- Henry Northmore
- 15 April 2011
New horror from the creative team behind Saw, succeeds in getting under your skin
(15) 102 min
There’s a real art in making a good scary movie. A film that sends shivers down your spine. Insidious gets it just right, well almost. Perhaps not something you’d expect from the writer director team of Leigh Whanell and James Wan who launched Saw on the world.
As with all good ghost stories it starts so innocently as young couple Josh and Renai Lambert (Patrick Wilson and Rose Byrne) move into their new home. Soon after their eldest son Dalton (Ty Simpkins) falls into an unexplained coma. Renai can feel an oppressive presence and is plagued by apparitions, so they move house only for the ghostly visions to return, before they call on the help of paranormal investigators Specs (writer Whanell) and Tucker (Angus Sampson) and psychic Elsie (Lin Shaye) where they learn: ‘It's not the house that is haunted. It's your son.’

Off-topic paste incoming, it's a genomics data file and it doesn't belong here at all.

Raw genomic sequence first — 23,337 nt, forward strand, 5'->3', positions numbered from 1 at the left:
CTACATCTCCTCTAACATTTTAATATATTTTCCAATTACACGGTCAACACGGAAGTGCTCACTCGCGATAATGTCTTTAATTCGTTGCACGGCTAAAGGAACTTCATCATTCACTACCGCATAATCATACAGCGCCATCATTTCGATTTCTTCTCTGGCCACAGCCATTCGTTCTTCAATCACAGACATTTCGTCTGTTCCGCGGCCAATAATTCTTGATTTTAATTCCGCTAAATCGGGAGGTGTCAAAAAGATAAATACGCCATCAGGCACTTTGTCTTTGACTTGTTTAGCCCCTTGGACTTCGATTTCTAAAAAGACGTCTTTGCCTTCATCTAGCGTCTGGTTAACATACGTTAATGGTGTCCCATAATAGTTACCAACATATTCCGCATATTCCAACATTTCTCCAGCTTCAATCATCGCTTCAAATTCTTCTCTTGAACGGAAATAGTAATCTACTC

Insidious really gets under your skin, slowly building with creaking doors and spooky voices overheard on the baby monitor, through half seen faces at windows. Wan makes expert use of the pools of shadow hinting at the horrors contained within. The realism of the suburban family life serving as a perfect contrast to the escalating supernatural events.
The film is an obvious homage to Poltergeist and The Amityville Horror that delivers a solid dose of creeping horror before exploding into a wild ride of demons, phantoms and phantasms. A devilish and delirious funhouse spook show of frights.
General release from Fri 29 Apr.